Day 1 – 11th February, 2010

More than 50% off!!

Daytime ferry

“Spirit of Tasmania”

$49 each way

It had been my intention this year – the off year from having to travel abroad – to see a little more of my own country.  The timing was right.  I bought the ticket without further ado.  A little research… and I realised it was cheaper to take my own car, than renting one.   And of course, I could take all my camping equipment as well as other requirements, from home.

Boarding for vehicles was between 6.30am and 8.15am, for a 9am departure.  I was terrified I would sleep in, and had two alarms set as well as getting family to call me.  Having to go through the city to Station Pier, the thought of peak-hour traffic added a further worry.

I arrived at the ferry – or should I say, in Beach St, the road leading up to the ferry, well before eight; and it was great comfort realising that all those vehicles in front of me, as well as those behind me, were bound for the same destination.

By 9am we had cleared all formalities, and were firmly parked on one of the garage decks.  It would be more than half an hour before we actually departed.

West Gate Bridge across the Yarra as seen through morning peak hour smog.  Taken from the ferry shortly after departure.

I love travelling by ferry, or any boat for that matter…  (perhaps that love comes from the month long journey from Europe to our new home downunder, all those years ago.)  and this day was going to be great.   It was a fine day and the sea was as smooth as glass as I settled myself on deck seven.   There was a huge screened TV on nearby, a power outlet for my computer and I had brought a good book as well as  something to eat and drink for this nine hour journey.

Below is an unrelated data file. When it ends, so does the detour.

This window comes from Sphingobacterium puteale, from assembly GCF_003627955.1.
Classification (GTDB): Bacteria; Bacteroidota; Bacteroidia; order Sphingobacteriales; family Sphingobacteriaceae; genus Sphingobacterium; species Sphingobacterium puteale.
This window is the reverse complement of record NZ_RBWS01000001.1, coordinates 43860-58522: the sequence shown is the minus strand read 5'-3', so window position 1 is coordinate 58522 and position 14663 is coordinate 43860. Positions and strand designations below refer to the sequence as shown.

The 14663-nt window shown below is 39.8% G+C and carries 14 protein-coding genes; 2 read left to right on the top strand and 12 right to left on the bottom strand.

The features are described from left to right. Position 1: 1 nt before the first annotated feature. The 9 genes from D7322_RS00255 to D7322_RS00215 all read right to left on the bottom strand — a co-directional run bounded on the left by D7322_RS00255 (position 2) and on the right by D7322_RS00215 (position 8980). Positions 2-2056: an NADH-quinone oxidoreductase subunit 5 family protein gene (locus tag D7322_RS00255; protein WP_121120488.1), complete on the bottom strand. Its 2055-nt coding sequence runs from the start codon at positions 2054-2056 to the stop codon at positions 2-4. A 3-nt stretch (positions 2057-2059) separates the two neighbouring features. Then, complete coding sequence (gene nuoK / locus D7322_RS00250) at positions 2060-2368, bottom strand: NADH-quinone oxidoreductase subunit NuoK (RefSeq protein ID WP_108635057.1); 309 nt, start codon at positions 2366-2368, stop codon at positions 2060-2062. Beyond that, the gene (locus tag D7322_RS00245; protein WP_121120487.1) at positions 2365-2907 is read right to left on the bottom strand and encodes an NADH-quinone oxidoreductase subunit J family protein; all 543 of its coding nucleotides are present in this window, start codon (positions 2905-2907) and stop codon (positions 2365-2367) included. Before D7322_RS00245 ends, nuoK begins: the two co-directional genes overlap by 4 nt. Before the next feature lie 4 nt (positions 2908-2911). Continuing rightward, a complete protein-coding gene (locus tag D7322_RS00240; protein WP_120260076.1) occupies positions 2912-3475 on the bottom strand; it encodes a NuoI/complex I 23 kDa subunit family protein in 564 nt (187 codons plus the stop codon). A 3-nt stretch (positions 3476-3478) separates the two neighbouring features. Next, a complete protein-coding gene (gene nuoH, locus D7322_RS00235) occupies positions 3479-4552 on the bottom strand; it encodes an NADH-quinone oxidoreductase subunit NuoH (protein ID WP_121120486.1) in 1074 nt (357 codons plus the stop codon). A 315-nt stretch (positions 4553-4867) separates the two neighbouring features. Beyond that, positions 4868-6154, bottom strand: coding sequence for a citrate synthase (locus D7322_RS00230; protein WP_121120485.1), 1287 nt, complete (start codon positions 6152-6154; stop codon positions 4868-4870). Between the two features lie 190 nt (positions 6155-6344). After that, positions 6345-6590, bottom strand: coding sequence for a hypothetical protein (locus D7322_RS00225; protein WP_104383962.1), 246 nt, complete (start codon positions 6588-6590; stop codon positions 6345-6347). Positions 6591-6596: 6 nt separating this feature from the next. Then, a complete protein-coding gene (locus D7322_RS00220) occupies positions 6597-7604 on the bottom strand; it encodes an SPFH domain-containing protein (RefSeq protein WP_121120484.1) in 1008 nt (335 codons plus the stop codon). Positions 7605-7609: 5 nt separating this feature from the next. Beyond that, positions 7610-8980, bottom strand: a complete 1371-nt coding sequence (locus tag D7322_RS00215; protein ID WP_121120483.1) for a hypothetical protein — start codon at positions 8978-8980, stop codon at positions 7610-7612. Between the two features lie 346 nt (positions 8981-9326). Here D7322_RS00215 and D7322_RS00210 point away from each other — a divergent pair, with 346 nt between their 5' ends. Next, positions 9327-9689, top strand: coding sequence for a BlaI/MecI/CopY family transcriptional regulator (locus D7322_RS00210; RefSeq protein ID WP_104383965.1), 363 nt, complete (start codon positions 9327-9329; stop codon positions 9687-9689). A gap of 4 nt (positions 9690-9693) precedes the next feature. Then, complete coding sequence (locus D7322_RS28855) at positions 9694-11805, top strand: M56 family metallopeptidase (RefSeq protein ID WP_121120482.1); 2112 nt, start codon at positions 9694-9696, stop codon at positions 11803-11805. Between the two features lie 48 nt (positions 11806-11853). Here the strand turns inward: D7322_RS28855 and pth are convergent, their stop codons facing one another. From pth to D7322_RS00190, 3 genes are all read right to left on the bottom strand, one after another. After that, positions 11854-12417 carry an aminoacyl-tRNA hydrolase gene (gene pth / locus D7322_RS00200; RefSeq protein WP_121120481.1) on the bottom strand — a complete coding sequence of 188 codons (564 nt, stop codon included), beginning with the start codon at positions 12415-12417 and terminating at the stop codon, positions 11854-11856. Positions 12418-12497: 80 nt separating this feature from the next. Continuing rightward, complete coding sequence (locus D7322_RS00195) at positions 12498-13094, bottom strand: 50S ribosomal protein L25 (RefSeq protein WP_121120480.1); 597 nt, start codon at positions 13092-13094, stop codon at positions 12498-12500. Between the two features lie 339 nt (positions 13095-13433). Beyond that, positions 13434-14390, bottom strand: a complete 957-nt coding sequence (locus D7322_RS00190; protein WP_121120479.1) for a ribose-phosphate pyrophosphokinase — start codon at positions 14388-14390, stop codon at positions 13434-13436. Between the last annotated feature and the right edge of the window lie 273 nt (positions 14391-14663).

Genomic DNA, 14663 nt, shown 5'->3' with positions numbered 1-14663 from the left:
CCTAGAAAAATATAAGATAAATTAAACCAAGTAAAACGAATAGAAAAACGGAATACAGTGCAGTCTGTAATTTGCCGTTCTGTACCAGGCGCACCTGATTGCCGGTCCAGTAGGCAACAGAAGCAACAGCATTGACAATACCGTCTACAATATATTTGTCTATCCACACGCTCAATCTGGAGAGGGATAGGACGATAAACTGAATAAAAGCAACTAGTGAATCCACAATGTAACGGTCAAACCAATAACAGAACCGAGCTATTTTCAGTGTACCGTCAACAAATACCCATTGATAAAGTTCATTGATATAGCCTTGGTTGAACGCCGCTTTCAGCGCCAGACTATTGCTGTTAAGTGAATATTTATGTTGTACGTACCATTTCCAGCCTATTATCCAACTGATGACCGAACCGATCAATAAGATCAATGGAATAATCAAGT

Entry into Tasmania was slow and frustrating.  No one had mentioned the hold up at quarantine, and it was well after 8pm before I was on my way to the hostel.  On top of this, it was pouring rain.

The Gingerbread House hostel is above the Hawley House Restaurant, and accessed via the fire escape from the back of the building.  Advertised as boutique backpacker accommodation, the upper floor in this 1885 building has been sadly neglected.  The only things this place had going for it are that it is a stone’s throw from the ferry terminal and there were smoke alarms installed.  The bed was comfortable, but the kitchen was an absolute disgrace…. as were the bathrooms.

Tomorrow, off to Stanley.

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